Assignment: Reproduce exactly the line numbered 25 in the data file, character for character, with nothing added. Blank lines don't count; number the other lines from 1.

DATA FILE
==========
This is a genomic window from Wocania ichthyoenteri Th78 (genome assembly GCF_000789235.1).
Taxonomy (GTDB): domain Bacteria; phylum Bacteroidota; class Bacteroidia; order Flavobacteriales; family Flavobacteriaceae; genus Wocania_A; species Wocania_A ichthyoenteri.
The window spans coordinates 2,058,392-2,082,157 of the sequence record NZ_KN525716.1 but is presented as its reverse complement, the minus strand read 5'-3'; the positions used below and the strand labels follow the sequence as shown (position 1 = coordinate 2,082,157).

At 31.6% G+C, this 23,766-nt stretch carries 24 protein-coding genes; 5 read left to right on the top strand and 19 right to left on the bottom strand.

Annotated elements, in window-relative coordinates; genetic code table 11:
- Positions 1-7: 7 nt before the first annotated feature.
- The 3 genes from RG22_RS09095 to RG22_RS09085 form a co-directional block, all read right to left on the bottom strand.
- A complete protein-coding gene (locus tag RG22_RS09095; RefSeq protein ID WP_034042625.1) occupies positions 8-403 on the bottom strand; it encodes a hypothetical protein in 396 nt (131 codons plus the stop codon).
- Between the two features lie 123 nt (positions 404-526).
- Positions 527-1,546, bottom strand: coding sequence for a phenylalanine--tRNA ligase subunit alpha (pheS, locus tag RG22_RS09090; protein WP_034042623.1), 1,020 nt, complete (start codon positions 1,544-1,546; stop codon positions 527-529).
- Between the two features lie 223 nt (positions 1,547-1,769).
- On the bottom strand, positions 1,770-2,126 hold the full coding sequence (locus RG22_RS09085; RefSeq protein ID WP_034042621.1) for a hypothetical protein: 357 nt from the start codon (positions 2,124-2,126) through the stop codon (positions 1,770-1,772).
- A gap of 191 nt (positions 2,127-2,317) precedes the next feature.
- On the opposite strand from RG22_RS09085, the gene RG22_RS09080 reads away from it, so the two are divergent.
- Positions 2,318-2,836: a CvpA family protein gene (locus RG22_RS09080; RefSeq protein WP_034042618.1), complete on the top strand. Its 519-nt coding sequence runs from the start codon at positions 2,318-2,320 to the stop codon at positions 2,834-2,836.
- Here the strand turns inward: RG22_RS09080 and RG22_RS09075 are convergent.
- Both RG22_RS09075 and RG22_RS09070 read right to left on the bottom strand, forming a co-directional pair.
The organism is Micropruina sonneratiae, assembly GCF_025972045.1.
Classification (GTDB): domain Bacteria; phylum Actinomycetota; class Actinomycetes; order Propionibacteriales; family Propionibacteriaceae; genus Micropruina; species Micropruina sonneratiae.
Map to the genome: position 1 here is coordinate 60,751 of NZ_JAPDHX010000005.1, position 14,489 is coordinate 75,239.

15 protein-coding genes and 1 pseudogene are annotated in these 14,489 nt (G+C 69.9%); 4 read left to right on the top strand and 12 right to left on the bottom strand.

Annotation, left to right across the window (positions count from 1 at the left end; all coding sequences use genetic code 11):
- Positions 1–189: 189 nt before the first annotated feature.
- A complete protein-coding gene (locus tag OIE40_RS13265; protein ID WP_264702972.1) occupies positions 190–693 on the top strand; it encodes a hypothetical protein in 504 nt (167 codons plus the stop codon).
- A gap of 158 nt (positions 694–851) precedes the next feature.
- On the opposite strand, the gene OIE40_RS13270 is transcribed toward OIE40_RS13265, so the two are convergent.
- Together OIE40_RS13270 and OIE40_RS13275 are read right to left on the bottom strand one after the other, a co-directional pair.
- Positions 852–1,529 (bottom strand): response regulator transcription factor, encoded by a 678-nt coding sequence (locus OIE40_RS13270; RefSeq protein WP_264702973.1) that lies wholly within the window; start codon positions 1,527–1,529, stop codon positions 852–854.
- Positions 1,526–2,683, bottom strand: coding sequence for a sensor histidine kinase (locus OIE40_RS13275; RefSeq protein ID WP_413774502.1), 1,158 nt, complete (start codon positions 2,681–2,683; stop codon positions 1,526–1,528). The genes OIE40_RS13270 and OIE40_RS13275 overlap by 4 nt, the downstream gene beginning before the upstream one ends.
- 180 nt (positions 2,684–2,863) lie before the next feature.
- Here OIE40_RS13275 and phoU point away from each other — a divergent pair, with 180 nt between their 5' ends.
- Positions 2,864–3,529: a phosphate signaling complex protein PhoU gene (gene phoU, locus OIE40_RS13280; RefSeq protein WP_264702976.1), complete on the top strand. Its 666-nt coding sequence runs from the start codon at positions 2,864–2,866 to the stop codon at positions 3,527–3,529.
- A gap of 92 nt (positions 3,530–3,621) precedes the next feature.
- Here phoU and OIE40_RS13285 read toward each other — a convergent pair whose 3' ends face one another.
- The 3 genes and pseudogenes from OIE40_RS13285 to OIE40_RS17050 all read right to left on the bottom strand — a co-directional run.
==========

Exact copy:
- A gap of 158 nt (positions 694–851) precedes the next feature.